Early the next day we ventured into the desert and followed the camel shepherds. We took some time to see how they move as a group. We watched as baby camels stopped to drink their mother’s milk while skillfully keeping an eye out for blackbucks, chinkaras or a lonely eagle scanning the plains from the sky.

By midmorning, we stopped to have brunch in the desert.


Later, we headed to the ancient fortress city of Jaisalmer. This city dates back to the 12th century and was an important cross road on trade routes throughout the Thar Desert. Jaisalmer was well known for hosting Indian caravans that were plying the subsidiary routes of the great Silk Road between China, Asia, and Europe. The city is characterized by its very narrow streets where you can marvel at the private havelis (mansions) and the Jain temples built of finely sculpted yellow sandstone and full of intricate and splendid wall decorations. If you are on a path to see the colored cities of India, make the Golden City a must see after the Pink City of Jaipur and the Blue City of Jodhpur.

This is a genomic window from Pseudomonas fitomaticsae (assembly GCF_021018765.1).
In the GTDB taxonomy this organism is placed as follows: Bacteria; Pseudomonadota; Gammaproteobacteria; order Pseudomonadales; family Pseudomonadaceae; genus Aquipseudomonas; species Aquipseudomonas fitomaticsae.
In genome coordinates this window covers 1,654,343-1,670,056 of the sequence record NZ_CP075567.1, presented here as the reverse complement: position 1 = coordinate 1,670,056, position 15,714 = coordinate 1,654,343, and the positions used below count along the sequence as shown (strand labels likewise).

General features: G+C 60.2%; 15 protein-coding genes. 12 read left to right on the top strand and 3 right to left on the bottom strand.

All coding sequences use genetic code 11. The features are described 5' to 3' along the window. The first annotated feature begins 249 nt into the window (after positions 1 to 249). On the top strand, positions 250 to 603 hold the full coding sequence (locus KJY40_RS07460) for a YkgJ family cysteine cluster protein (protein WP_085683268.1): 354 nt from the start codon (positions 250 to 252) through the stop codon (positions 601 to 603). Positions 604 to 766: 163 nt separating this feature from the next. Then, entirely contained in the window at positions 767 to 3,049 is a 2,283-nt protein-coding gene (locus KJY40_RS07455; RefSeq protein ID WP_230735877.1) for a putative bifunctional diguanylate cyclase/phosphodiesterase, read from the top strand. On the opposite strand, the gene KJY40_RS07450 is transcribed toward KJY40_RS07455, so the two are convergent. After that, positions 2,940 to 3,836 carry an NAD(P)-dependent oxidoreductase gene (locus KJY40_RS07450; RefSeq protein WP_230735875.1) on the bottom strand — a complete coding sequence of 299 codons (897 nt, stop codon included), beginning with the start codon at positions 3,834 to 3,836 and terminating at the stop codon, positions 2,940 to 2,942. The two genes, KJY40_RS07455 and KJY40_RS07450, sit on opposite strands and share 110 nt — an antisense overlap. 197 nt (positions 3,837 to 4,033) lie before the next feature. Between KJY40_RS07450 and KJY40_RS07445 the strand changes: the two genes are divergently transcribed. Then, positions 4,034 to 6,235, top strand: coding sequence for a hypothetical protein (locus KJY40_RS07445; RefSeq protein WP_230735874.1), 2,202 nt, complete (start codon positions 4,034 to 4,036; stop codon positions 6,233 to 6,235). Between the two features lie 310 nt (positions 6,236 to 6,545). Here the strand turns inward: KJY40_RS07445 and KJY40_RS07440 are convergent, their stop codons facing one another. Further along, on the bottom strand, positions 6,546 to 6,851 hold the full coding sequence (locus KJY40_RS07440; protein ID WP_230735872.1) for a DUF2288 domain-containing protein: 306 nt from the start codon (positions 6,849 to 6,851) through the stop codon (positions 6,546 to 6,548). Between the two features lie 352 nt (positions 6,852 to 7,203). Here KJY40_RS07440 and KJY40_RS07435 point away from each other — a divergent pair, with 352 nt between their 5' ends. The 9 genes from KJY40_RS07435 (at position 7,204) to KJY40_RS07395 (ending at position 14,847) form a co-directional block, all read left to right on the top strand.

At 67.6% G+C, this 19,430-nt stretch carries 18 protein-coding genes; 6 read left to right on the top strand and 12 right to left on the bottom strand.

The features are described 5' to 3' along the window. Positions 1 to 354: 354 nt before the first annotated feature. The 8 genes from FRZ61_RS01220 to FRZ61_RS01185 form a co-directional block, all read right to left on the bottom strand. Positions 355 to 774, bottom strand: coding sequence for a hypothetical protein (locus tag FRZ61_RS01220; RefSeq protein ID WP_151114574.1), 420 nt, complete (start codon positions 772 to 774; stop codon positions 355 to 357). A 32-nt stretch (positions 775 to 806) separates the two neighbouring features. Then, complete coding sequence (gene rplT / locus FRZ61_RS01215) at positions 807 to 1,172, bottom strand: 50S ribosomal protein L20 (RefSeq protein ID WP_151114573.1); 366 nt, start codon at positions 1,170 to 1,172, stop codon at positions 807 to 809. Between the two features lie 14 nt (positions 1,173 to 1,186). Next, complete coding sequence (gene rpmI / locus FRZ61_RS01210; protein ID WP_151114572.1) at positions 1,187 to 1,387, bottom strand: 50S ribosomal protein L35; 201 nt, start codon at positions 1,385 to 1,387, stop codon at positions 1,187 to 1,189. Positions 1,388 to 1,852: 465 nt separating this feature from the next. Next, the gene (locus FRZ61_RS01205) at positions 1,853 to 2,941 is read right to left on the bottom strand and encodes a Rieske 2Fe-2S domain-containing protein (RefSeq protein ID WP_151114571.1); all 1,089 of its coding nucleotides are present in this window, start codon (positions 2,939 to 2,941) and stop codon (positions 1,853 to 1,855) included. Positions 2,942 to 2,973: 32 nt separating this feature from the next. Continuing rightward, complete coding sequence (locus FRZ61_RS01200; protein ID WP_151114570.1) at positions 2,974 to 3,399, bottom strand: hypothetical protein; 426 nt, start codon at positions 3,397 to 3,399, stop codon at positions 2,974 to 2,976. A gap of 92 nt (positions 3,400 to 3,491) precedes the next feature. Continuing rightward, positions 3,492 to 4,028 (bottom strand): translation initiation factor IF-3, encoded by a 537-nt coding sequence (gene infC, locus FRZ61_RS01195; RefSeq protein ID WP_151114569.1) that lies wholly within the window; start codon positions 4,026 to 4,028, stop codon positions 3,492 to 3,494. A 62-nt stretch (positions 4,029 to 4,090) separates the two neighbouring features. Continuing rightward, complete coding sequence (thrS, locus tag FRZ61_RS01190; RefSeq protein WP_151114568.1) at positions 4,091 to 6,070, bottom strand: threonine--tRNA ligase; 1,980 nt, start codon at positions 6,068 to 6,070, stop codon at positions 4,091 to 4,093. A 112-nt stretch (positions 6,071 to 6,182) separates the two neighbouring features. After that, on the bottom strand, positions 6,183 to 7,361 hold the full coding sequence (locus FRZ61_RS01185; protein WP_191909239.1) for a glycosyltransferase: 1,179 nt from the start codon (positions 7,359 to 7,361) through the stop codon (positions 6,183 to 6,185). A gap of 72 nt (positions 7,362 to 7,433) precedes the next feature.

The famous “Golden Fortress”, a UNESCO World Heritage Site since 2013, was given its nickname because of the yellow sandstone that it is built with. It was easily reached by walking through Jaisalmer.


Walking through the old town and its bazaar was surreal. If you ever venture down the streets of the Jaisalmer, be sure to look up, because beauty is all around. The buildings are decorated all over and have intricately carved balconies that are not second in loveliness to the adorned walls. The marketplace had a rich atmosphere that was very different than the markets you find in many other Rajasthani towns. It was filled with little family owned shops selling camel leather bags, camel bone treasure boxes, and other items that make exceptional collectables. It is like you can taste the frontier “feel” that exists in Jaisalmer. You know you’re hedging on the last stretch of human civilization before stepping into the unknown and mysterious desert patch of land that divides India from Pakistan.

Finally, after a sunset with a magnificent view of the ancient town, we headed back to our sanctuary at Serai Camp where our luxurious honey and cream tents welcomed us for another restful night. Its Rajasthani vividly colored carpets, throws, and cushions created a strong contrast with the neutral colors of the land and the tent. The next morning, we enjoyed our delicious breakfast before moving on, but not without great regret, to our next destination.

Related: Abruzzo: A Journey Back In Time (At The Foot Of Gran Sasso)


The Serai Camp Relais & Châteaux
1, Sri Aurobindo Marg, Hauz Khas, New Delhi – 110 016, India
Tel. +91-11-4617-2700

Nachna Haveli
Gandhi Chowk, Jaisalmer, Rajasthan 345001, India
Tel. +91-2992-252-110

Tel. +91-11-2573-0256